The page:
On a Roll: One Scientist’s Tales of Plowing through Barriers to Accessibility

photo of Dr. Jeanine Cook

Who: Dr. Jeanine Cook
What: A frank (and funny) conversation about living with disability in a mostly inaccessible world
When: 12-1 p.m., Monday, Oct. 24
Where: Building 59, Room 3101 (Wang Hall)

Dr. Jeanine Cook has been on a roll since she broke her back in a car accident 33 years ago. A respected member of Sandia National Lab’s Scalable Architectures Group, Dr. Cook earned her Ph.D. in computer science and became a professor at New Mexico State University for a decade before joining Sandia. In 2008, she received a Presidential Early Career Award at the White House and she regularly makes time to help mentor students and early career professionals. Along her path, she encounters a number of obstacles and insults that able-bodied folks rarely know exist, much less think about.

On Monday, Oct. 24,  Berkeley Lab’s Disability Inclusion Employee Resource Group will present a conversation between Dr. Cook and Jon Bashor of Computing Sciences as part of Berkeley Lab’s Disability Awareness and Inclusion Month. An engaging and humorous speaker, Dr. Cook will discuss how one determined woman does her best to plow through obstacles, both accidental and intentional, and how everyone can help each other. Topics may include:

  • Allegedly ADA-compliant hotel rooms
  • Stinky, messy handicapped stalls
  • TSA Trials and Tribulations
  • Why disabled facilities are often in the worst locations
  • Why 88 percent of disabled people stay home and eat bon-bons

And she’ll candidly answer all of your questions.

Please join us at noon on Oct. 24 in the Building 59 Main Conference Room (3101) for what promises to be a fun, free-ranging and educational conversation.

Disability Shorts Featured in TABL

October is Disability Awareness and Inclusion Month.  To celebrate, the All Access employee resource group has not only  launched this new web site, but is sponsoring showings of a ground-breaking documentary about the disability rights movement, as well as a series of disability awareness videos. Today at Berkeley Lab (TABL) will feature these videos each Wednesday in October. You can get a sneak peak by watching them right here.

This trailer for the 2016 Paralympics features the talent of 140 athletes, musicians and ordinary people with disabilities and aims to change attitudes about disability. Watch these superhumans respond to misconceptions that they cannot participate in sports, business, music, parenting and more with a resounding, “Yes I Can!”

In this video short, disability awareness author and speaker Gary Karp raises awareness of invisible disability in the workplace. The term invisible disabilities refers to symptoms or impairments that are not always obvious to the onlooker, but can sometimes or always limit daily activities, range from mild challenges to severe limitations and vary from person to person.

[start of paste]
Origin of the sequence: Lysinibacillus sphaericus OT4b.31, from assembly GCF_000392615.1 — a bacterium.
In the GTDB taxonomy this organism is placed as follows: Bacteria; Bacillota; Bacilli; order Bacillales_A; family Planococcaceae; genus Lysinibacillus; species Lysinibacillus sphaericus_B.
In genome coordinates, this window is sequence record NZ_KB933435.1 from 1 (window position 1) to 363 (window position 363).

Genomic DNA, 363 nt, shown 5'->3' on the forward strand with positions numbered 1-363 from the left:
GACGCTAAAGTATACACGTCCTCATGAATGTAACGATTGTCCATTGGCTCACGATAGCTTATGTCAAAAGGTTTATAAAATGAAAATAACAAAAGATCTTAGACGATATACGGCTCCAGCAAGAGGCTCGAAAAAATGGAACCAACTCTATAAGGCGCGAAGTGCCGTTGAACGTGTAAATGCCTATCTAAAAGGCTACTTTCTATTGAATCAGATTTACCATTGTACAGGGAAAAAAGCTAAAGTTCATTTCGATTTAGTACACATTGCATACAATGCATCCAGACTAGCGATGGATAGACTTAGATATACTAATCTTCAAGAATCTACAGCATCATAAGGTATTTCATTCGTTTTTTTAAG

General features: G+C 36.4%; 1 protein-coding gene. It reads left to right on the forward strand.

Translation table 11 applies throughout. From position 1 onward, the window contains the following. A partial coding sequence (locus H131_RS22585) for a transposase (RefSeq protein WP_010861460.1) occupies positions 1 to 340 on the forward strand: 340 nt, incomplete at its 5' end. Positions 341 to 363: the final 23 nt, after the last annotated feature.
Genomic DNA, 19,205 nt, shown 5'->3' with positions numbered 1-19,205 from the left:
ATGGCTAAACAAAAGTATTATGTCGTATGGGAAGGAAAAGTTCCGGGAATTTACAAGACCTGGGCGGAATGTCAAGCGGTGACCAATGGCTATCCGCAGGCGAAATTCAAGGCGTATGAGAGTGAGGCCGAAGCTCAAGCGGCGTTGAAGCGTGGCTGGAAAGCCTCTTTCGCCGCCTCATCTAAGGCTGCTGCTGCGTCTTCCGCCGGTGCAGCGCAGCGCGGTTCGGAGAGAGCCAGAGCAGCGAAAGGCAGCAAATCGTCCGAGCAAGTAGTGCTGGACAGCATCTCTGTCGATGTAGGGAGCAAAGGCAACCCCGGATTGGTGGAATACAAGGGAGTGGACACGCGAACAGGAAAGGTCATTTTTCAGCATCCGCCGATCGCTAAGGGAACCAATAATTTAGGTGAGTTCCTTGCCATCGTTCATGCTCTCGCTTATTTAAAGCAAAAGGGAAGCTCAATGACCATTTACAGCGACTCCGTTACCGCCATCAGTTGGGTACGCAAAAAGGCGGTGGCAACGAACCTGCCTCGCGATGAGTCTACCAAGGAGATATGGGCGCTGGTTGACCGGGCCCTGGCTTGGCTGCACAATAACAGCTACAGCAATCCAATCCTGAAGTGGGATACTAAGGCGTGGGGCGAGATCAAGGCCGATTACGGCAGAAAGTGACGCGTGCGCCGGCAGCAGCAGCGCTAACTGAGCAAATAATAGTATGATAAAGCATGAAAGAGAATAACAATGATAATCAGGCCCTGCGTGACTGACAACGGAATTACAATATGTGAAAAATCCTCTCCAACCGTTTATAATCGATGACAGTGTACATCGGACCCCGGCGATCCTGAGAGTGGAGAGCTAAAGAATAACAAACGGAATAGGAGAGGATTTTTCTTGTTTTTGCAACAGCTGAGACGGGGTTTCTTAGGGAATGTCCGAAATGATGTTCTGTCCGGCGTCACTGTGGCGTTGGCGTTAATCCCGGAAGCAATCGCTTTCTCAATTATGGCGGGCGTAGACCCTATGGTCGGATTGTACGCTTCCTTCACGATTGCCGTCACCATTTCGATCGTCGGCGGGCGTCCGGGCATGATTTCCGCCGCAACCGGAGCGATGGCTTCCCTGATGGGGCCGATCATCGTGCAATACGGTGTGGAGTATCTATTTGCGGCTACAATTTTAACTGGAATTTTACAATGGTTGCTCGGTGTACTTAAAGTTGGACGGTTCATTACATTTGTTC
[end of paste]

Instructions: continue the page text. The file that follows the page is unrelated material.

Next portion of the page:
This video answers questions about animals that perform a task or tasks for a person with a disability to help overcome limitations resulting from the disability. Other service animal etiquette tips: address the person, not the animal; service animals are working and are not pets; and please do not touch, pet, or feed treats to a service animal without the owner’s permission.

This video short from the Campaign for Disability Employment reminds us to capitalize on the talents of people with disabilities. The Campaign for Disability Employment is a collaborative effort to promote positive employment outcomes for people with disabilities by encouraging everyone to recognize the value and talent they bring to the workplace.

Lab’s Disability Inclusion Group to Sponsor October Showings of Documentary on Disabled Rights Movement

Disability rights activists protest, holding signs and an American flag the stars of which are rearranged into a wheelchair accessible symbol.

All Access, Berkeley Lab’s Disability Inclusion Employee Resource Group, is sponsoring multiple showings of the documentary “Lives Worth Living” as part of Disability Awareness and Inclusion Month in October.

“Lives Worth Living” traces the development of consciousness of these pioneers who realized that in order to change the world they needed to work together. Through demonstrations and inside legislative battles, the disability rights community secured equal civil rights for all people with disabilities. Thanks to their efforts, tens of millions of people’s lives have been changed.

Poster showing photo of disability rights protestors with text description of the movie plus dates and times for film showings.

Help us spread the word! Download the poster and hang it in your area.

The film will be shown on

  • Wednesday, Oct. 5, at 12 noon at JBEI, Rooms 4132 & 4134, in Emeryville
  • Thursday, Oct. 6, at 12 noon in the Bldg. 50 auditorium
  • Wednesday, Oct. 19, at 12 noon in the Bldg. 66 auditorium, and
  • Friday, Oct. 21, at 12 noon at Bldg. 971 (OFCO) in Emeryville.
  • Wednesday, Oct. 26, at 12:30 p.m. at JGI, room 149, in Walnut Creek

Members of All Access will attend each showing to answer questions about the group and how lab employees can help make our lab more accessible for all.